Today we’re talking to Sachin Kamdar, CEO and Co-Founder of Parse.ly, a company that works with digital publishers by helping them measure their content ROI and predict which of their pieces will become viral. He’s got a lot of insight about how Parse.ly’s analytics dashboard differs from Google Analytics or platforms tailored to e-commerce, and why those differences are so important for content producers.
A Non-Traditional Startup Entrepreneur Goes from Teaching to Tech
After receiving his economics degree from NYU, Sachin went to work for the NYC Teaching Fellows, following his passion of tutoring to the next level.
Once a couple of years of teaching high school students passed, he was working as a technology consultant for city schools and started talking with one of his former classmates (Andrew Montalenti) when they both discovered they weren’t really passionate about their careers anymore. So they took their shared interests of startups and technology and launched Parse.ly in 2009.
What is Parse.ly All About?
Though the company has gone through a few iterations since 2009, they’ve all been centered around building technology that takes traditionally unstructured data (content) and analyzing it.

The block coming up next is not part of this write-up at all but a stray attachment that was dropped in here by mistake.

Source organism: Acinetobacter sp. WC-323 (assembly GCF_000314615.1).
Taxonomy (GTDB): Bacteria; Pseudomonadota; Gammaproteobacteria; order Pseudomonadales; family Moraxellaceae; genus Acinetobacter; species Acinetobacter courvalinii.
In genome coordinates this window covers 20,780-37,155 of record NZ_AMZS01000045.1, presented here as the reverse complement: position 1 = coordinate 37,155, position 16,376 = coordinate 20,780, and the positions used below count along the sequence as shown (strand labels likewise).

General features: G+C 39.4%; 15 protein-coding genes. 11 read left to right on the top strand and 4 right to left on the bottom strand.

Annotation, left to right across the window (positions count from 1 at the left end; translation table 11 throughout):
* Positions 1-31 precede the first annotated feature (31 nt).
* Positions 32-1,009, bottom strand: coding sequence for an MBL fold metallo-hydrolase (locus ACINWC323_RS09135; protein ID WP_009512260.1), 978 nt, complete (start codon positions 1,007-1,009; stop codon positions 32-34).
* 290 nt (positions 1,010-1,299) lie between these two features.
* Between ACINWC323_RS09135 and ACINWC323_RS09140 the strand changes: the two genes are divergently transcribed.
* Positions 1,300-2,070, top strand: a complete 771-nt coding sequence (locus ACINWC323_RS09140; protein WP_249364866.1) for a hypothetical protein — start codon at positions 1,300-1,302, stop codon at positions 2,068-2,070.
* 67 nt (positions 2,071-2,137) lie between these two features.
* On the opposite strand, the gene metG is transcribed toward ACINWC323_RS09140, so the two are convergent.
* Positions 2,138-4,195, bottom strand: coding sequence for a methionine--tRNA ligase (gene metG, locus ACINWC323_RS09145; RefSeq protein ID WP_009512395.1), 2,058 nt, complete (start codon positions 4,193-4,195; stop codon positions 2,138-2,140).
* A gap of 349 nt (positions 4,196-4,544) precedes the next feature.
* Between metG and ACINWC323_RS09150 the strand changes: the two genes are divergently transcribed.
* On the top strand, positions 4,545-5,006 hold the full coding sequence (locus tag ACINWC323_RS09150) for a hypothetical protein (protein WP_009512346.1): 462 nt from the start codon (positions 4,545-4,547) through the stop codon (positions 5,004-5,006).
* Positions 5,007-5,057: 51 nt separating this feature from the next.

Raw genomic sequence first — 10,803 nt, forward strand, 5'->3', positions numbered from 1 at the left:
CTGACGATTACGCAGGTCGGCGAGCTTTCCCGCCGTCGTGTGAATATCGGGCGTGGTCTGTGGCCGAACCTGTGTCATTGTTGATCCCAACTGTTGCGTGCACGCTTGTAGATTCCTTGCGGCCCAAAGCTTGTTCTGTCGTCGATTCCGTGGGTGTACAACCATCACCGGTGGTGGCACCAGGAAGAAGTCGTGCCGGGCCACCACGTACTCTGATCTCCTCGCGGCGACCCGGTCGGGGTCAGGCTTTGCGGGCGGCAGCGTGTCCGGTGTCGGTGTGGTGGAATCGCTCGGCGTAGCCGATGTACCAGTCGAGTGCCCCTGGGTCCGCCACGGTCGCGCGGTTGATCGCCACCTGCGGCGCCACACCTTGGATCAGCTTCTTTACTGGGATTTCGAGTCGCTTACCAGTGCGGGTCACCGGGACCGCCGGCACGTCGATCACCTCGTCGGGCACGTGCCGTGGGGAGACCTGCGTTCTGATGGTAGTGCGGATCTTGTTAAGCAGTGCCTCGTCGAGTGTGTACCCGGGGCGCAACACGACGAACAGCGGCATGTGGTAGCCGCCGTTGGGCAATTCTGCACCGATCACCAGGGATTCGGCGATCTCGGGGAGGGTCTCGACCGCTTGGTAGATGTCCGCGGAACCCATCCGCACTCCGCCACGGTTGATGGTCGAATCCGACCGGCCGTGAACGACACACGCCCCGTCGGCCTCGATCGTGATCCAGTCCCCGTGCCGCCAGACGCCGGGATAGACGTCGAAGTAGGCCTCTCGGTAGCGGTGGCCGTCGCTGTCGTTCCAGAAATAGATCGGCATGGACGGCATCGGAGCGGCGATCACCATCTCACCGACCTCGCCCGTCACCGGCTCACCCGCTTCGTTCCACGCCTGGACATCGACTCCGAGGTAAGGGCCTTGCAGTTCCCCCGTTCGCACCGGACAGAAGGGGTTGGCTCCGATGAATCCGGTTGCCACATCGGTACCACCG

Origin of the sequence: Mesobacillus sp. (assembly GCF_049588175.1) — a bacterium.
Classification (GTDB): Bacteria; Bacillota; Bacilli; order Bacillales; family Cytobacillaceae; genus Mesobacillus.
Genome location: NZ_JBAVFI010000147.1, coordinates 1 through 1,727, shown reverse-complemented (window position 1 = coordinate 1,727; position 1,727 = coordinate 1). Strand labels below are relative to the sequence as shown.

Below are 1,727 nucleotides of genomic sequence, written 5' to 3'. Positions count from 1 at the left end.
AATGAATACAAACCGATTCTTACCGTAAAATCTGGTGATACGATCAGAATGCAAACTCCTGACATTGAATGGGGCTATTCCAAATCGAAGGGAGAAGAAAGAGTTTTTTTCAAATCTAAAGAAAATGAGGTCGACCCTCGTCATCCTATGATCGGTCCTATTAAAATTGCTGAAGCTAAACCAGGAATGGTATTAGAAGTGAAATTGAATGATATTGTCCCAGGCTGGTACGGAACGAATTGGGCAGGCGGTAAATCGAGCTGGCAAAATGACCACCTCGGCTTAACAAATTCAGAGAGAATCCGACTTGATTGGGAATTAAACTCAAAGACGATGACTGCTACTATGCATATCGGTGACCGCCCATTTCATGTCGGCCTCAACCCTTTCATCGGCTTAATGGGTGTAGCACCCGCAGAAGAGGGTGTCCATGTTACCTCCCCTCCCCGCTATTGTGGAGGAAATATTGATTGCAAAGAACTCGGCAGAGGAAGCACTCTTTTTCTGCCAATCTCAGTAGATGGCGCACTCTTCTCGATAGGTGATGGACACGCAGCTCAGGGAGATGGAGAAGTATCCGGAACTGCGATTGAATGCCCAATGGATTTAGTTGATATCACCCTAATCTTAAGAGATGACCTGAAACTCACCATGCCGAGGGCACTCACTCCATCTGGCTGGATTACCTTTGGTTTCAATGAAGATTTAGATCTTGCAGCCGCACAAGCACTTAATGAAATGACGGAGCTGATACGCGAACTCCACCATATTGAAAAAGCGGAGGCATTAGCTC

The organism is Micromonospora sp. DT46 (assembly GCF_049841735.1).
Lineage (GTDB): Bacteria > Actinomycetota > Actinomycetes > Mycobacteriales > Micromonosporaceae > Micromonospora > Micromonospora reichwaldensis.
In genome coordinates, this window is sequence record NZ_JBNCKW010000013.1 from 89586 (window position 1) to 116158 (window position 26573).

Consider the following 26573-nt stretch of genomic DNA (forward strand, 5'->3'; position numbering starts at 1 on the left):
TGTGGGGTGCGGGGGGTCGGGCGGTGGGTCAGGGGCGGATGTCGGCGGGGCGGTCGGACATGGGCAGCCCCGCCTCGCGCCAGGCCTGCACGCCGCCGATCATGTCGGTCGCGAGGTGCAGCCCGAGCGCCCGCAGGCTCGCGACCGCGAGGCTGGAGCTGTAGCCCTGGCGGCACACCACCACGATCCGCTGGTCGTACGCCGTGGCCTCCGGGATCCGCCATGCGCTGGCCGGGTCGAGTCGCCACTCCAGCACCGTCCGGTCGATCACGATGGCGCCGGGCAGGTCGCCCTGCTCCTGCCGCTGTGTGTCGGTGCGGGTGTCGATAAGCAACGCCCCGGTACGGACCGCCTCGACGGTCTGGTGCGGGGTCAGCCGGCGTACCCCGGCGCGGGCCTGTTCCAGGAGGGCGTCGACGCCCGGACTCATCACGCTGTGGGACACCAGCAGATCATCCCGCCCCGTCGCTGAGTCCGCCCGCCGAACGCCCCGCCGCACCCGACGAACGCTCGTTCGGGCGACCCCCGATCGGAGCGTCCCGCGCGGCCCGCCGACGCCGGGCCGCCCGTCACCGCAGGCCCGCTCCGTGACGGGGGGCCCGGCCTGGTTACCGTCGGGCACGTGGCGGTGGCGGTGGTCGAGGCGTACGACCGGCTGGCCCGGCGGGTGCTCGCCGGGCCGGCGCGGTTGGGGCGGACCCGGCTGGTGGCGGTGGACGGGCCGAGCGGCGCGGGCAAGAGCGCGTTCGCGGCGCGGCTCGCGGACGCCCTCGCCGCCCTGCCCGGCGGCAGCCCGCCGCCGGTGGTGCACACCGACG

Right now, they’re focused on using technology to build the right type of analytics dashboard and measurements when it comes to content, since the data that’s needed for content is quite different from what’s needed for general website purposes or e-commerce.
Their stuff works, and now they work with some of the best names in digital publishing, including Conde Nast, New York Post, and Fox News.
In January 2015, they were at a multi-million dollar annual recurring revenue and were growing at 150% to 200% year over year.
What Makes Parse.ly Different from Other Web Analytics Tools?
Most website analytics dashboards are tailored around sites that have purchasing a product as the ultimate goal.
With Google Analytics, for example, it takes a lot of effort to get interesting insights out of it about content… You have to be a data expert and utilize your development resources to actually get to a place where you can clearly understand what your audience is doing with your content and how you can grow your audience over time using that data.
Parse.ly is different because of the way it’s designed… it’s giving you that kind of data straight out of the box without a lot of mind-crunching work on your end.
A Real-Life Example: Cheezburger.com